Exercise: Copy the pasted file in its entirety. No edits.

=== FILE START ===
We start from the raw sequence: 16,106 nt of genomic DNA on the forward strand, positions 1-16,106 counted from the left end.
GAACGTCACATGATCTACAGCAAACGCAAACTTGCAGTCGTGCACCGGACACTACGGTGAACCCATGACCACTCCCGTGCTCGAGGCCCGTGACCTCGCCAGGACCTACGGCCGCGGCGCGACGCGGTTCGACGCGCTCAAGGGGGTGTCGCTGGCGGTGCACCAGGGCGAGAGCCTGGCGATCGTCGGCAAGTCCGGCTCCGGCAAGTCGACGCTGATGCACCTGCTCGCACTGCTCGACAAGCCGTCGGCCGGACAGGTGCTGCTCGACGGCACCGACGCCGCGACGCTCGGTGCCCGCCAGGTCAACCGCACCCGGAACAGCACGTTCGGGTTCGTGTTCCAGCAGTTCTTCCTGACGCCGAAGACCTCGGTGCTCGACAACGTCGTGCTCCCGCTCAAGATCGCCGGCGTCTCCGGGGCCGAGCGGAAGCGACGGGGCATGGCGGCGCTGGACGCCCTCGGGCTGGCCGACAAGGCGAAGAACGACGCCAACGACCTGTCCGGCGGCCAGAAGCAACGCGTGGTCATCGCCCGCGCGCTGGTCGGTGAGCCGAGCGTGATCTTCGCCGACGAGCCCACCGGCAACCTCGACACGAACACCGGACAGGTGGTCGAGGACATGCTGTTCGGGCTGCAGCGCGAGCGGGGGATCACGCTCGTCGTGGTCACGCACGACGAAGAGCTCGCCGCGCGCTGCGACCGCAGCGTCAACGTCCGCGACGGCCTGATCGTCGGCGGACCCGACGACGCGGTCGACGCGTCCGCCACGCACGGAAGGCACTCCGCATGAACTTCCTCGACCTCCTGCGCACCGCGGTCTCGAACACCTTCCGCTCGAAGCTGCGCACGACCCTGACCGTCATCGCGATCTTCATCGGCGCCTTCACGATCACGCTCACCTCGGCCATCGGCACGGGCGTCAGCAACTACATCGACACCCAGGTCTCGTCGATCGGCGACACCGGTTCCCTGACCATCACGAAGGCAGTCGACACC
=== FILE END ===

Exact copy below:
We start from the raw sequence: 16,106 nt of genomic DNA on the forward strand, positions 1-16,106 counted from the left end.
GAACGTCACATGATCTACAGCAAACGCAAACTTGCAGTCGTGCACCGGACACTACGGTGAACCCATGACCACTCCCGTGCTCGAGGCCCGTGACCTCGCCAGGACCTACGGCCGCGGCGCGACGCGGTTCGACGCGCTCAAGGGGGTGTCGCTGGCGGTGCACCAGGGCGAGAGCCTGGCGATCGTCGGCAAGTCCGGCTCCGGCAAGTCGACGCTGATGCACCTGCTCGCACTGCTCGACAAGCCGTCGGCCGGACAGGTGCTGCTCGACGGCACCGACGCCGCGACGCTCGGTGCCCGCCAGGTCAACCGCACCCGGAACAGCACGTTCGGGTTCGTGTTCCAGCAGTTCTTCCTGACGCCGAAGACCTCGGTGCTCGACAACGTCGTGCTCCCGCTCAAGATCGCCGGCGTCTCCGGGGCCGAGCGGAAGCGACGGGGCATGGCGGCGCTGGACGCCCTCGGGCTGGCCGACAAGGCGAAGAACGACGCCAACGACCTGTCCGGCGGCCAGAAGCAACGCGTGGTCATCGCCCGCGCGCTGGTCGGTGAGCCGAGCGTGATCTTCGCCGACGAGCCCACCGGCAACCTCGACACGAACACCGGACAGGTGGTCGAGGACATGCTGTTCGGGCTGCAGCGCGAGCGGGGGATCACGCTCGTCGTGGTCACGCACGACGAAGAGCTCGCCGCGCGCTGCGACCGCAGCGTCAACGTCCGCGACGGCCTGATCGTCGGCGGACCCGACGACGCGGTCGACGCGTCCGCCACGCACGGAAGGCACTCCGCATGAACTTCCTCGACCTCCTGCGCACCGCGGTCTCGAACACCTTCCGCTCGAAGCTGCGCACGACCCTGACCGTCATCGCGATCTTCATCGGCGCCTTCACGATCACGCTCACCTCGGCCATCGGCACGGGCGTCAGCAACTACATCGACACCCAGGTCTCGTCGATCGGCGACACCGGTTCCCTGACCATCACGAAGGCAGTCGACACC